Operating Parts’ Supply Chain in Uncertain times – Key Learnings

Parts are super critical. For Product companies the sum-total of all parts is what ensures that the product using the part is ready to make and ship.

Many parts shortages can be painful – economically, and what your logo stands for to the markets it serves, and needs to be attended to quickly but carefully.

This article starts with a short story (fiction) based on real life events, of a major planning dilemma – faced at the onset of the pandemic in the auto industry, and weaves its way across Billions of dollars lost in a short period of time by many companies. Not so for a few other industry peers.

Why? What happened?

This article underscores the critical role of operations planning and execution, and highlights key elements that can be learned, and applied quickly to improve the supply chains of parts (components/ sub-assemblies), ensuring uninterrupted supply, no matter what.

Parts, parcels and people – these three words pretty much summarize the biggest and sharpest pain-points that have come in sharp focus as global supply chain convulsions continue in the aftermath of the onset of the covid19 pandemic.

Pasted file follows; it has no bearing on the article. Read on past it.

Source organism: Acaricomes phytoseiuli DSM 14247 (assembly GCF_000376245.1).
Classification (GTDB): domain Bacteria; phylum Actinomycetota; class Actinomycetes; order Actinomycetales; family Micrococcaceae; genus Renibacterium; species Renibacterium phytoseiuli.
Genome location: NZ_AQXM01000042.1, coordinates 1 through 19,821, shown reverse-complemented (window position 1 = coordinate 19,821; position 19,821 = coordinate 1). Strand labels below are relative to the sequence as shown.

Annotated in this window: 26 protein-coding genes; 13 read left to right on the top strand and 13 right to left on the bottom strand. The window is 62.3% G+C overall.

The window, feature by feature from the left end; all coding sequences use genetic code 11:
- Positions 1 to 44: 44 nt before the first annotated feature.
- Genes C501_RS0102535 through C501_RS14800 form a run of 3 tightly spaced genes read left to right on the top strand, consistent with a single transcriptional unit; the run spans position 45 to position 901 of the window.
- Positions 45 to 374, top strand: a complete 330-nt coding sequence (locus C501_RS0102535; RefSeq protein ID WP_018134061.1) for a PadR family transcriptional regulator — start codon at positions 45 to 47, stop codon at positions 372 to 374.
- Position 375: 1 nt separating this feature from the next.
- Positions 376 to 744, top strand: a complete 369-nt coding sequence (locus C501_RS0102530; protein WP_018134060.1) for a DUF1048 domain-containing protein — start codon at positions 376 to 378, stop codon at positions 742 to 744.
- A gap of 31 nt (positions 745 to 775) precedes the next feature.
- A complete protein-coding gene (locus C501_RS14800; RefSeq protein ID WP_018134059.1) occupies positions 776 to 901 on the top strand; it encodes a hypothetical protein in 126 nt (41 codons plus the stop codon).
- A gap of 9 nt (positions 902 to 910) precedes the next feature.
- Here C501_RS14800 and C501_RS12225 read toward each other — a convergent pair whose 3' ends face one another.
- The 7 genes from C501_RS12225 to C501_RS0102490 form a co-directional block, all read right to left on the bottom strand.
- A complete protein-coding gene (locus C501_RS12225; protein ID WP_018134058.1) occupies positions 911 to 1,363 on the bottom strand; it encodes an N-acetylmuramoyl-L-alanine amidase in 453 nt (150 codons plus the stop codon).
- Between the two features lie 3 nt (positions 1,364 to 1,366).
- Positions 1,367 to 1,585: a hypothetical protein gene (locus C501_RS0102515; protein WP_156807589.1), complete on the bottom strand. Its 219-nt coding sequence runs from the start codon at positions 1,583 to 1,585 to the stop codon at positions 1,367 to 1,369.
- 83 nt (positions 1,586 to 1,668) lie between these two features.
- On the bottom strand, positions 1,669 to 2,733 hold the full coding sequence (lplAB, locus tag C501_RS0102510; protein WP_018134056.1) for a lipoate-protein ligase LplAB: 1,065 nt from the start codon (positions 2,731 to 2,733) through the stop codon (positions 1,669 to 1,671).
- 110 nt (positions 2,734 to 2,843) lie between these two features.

Sometime missing parts can make a hole in your plans to ship product. However, if parts shortages are chronic and unrelenting, it inexorably leads to big holes in a company’s revenue. Left unchecked, it can get quite grim.

This article is focused on Parts and cursorily touches on the “people” aspects.

Parts are super critical. For Product companies the sum-total of all parts is what make the product whole, and ready to make and ship.
Parts shortages, especially those that have a big impact across many products are painful – economically, and what your logo stands for to the markets it serves. And it needs to be attended to quickly but carefully.

“A major Planning dilemma”: of wait & wants – A short story, an outsized impact

First let’s start with a story (fictional) based on real-life events.